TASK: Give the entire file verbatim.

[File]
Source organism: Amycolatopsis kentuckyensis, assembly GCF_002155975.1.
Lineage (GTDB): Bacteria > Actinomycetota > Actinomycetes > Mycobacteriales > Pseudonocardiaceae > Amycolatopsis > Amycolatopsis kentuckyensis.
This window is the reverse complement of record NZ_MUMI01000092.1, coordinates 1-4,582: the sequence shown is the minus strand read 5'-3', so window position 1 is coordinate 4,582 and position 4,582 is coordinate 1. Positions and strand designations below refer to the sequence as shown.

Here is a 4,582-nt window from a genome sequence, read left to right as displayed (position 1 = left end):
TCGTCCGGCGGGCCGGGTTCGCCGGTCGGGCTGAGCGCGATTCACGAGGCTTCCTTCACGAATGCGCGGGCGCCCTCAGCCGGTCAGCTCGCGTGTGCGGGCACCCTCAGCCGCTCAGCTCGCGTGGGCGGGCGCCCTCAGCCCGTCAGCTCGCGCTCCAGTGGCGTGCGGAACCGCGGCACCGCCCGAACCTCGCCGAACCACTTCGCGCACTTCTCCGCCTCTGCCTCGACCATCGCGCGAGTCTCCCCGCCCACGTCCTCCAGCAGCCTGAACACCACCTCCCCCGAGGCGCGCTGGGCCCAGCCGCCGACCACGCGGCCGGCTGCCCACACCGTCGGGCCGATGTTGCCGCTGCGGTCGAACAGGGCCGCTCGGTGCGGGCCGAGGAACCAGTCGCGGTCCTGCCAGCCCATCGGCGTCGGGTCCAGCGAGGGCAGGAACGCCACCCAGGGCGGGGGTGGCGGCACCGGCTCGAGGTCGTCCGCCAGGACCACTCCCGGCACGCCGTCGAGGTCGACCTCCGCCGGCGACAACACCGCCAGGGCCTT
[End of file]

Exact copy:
Source organism: Amycolatopsis kentuckyensis, assembly GCF_002155975.1.
Lineage (GTDB): Bacteria > Actinomycetota > Actinomycetes > Mycobacteriales > Pseudonocardiaceae > Amycolatopsis > Amycolatopsis kentuckyensis.
This window is the reverse complement of record NZ_MUMI01000092.1, coordinates 1-4,582: the sequence shown is the minus strand read 5'-3', so window position 1 is coordinate 4,582 and position 4,582 is coordinate 1. Positions and strand designations below refer to the sequence as shown.

Here is a 4,582-nt window from a genome sequence, read left to right as displayed (position 1 = left end):
TCGTCCGGCGGGCCGGGTTCGCCGGTCGGGCTGAGCGCGATTCACGAGGCTTCCTTCACGAATGCGCGGGCGCCCTCAGCCGGTCAGCTCGCGTGTGCGGGCACCCTCAGCCGCTCAGCTCGCGTGGGCGGGCGCCCTCAGCCCGTCAGCTCGCGCTCCAGTGGCGTGCGGAACCGCGGCACCGCCCGAACCTCGCCGAACCACTTCGCGCACTTCTCCGCCTCTGCCTCGACCATCGCGCGAGTCTCCCCGCCCACGTCCTCCAGCAGCCTGAACACCACCTCCCCCGAGGCGCGCTGGGCCCAGCCGCCGACCACGCGGCCGGCTGCCCACACCGTCGGGCCGATGTTGCCGCTGCGGTCGAACAGGGCCGCTCGGTGCGGGCCGAGGAACCAGTCGCGGTCCTGCCAGCCCATCGGCGTCGGGTCCAGCGAGGGCAGGAACGCCACCCAGGGCGGGGGTGGCGGCACCGGCTCGAGGTCGTCCGCCAGGACCACTCCCGGCACGCCGTCGAGGTCGACCTCCGCCGGCGACAACACCGCCAGGGCCTT